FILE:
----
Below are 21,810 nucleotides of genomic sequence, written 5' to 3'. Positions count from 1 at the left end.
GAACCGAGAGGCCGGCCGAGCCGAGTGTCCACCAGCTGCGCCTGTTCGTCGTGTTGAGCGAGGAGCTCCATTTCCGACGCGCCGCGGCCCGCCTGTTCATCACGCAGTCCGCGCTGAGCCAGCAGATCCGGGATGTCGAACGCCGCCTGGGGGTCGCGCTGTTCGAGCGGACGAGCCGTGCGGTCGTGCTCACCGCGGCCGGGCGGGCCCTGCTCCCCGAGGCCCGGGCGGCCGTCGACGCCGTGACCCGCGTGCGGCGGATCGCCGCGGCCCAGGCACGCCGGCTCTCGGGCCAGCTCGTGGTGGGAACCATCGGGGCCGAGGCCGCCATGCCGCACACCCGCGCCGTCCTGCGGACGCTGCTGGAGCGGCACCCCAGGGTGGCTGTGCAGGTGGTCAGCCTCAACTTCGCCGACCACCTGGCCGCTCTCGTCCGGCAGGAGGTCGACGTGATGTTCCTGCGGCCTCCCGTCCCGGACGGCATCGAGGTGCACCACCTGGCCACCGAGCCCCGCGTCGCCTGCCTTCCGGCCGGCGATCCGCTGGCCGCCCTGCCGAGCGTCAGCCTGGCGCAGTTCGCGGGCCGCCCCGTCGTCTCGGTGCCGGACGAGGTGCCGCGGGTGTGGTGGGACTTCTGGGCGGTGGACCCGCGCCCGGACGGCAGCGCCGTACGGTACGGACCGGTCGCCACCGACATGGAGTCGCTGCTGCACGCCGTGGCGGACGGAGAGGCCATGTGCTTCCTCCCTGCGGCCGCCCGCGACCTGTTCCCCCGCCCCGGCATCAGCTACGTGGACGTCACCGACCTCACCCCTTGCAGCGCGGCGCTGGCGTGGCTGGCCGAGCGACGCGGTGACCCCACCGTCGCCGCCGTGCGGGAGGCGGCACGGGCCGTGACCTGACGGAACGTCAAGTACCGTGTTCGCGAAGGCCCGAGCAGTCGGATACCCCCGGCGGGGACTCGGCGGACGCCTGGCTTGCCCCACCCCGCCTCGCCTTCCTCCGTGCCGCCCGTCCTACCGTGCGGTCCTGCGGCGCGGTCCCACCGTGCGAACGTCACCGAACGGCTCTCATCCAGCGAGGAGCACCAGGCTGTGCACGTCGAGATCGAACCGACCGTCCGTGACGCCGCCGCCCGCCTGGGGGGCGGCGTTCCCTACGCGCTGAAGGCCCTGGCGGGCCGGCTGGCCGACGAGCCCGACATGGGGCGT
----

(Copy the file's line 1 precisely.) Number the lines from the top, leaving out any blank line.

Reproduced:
Below are 21,810 nucleotides of genomic sequence, written 5' to 3'. Positions count from 1 at the left end.